Too Much Thinking

When the doors closed, I wanted to close the gap between us and pull you down for a kiss.  I wanted to feel your lips on mine. 

I wanted to feel your hands on my back, my waist, my ass as the elevator moved. 
Hoping it wouldn’t stop so we could be alone for the ride down.

But, I never could figure out how to bridge the gap.

We were alone again when we reached our destination.  We had a perfect time and opportunity again.  But, I hesitated. 

I hesitated and didn’t show what was under that shirt I was wearing.  I had caught you trying to catch a glimpse all day.  And that shirt would have made it so easy too.  I could have felt your hands and lips on my tits, maybe even a nipple had we been so bold.  Hell, I would have been bold – there was no “if” there.

You could have maybe even found out what thong I was wearing.  I caught those sly glances towards my legs.  I could tell you had hoped I wouldn’t be so careful and lady-like in how I had been sitting.  I would have encouraged you to find out when we were alone.  But, I started thinking too much.  My brain got in the way.

The ride back up the elevator was tense for me. I wanted you so much.  I love making out in an elevator, the risk of getting caught, the quick readjustments as it comes to a stop at the floor, and the fun that naturally ensues when the door to the hotel room closes.

But I hesitated. I started thinking.  And I couldn’t get my brain to shut off.  It was uninvited to this moment, and then it ruined it.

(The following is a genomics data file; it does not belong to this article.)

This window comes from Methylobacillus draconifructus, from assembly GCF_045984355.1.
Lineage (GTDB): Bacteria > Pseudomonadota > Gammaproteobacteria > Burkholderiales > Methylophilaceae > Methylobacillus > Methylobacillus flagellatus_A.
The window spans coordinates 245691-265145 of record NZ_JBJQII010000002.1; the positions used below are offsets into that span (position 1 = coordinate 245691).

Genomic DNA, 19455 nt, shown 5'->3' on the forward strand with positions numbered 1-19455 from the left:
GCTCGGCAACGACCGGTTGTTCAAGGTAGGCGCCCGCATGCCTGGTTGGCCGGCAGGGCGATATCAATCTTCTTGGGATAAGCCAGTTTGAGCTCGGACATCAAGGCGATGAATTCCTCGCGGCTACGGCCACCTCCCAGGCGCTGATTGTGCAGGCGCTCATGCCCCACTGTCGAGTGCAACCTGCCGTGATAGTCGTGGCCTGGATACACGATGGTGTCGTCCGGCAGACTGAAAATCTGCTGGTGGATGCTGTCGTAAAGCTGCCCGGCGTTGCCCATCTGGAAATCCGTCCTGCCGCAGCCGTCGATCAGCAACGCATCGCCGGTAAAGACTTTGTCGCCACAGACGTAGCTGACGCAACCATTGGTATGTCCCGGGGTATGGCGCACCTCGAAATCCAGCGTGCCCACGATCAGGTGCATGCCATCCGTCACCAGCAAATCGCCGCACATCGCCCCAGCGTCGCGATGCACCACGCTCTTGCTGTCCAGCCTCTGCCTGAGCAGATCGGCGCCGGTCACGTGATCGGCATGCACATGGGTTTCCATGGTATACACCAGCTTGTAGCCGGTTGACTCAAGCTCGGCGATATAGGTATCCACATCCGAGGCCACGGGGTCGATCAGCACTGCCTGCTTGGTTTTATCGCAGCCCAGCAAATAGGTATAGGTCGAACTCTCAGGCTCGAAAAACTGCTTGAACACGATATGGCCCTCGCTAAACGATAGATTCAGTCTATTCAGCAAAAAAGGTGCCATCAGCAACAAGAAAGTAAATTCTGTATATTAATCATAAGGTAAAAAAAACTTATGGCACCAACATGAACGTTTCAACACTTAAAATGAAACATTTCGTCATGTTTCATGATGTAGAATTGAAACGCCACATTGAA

I often reflect on this moment as a reminder to myself.  To be less cerebral and more spontaneous.  To let go and just do.  As I have found since then, good things happen when you let go and let things happen as they may.  When you take chances – and not over think.  It’s too bad this moment had to be lost for me to learn this lesson.

5 Comments Add yours

  1. Just me... says:

    Sadly, many lost moments are the curse of thinking too much.. And I’m not quite sure whether the ones best avoided outweigh the ones we should have taken.. 🙂

  2. As a chronic overthinker myself, my own thinking is I can usually fix regretting not doing something, but rarely can I fix the actual doing. In part it’s cause I assume if I regret doing something it’s not because of what it did to me but what it did to someone else. Which doesn’t really apply to this situation. You totally shoulda :-p

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  4. Hubman says:

    I hate when my brain gets in the way! And now I’m thinking about what you might be referring to in this post…

  5. garbonzo says:

    Brains get in the way entirely too often. As much as I just want to “do” and not think about it, I always tend to over think it and end up not “do”-ing enough.

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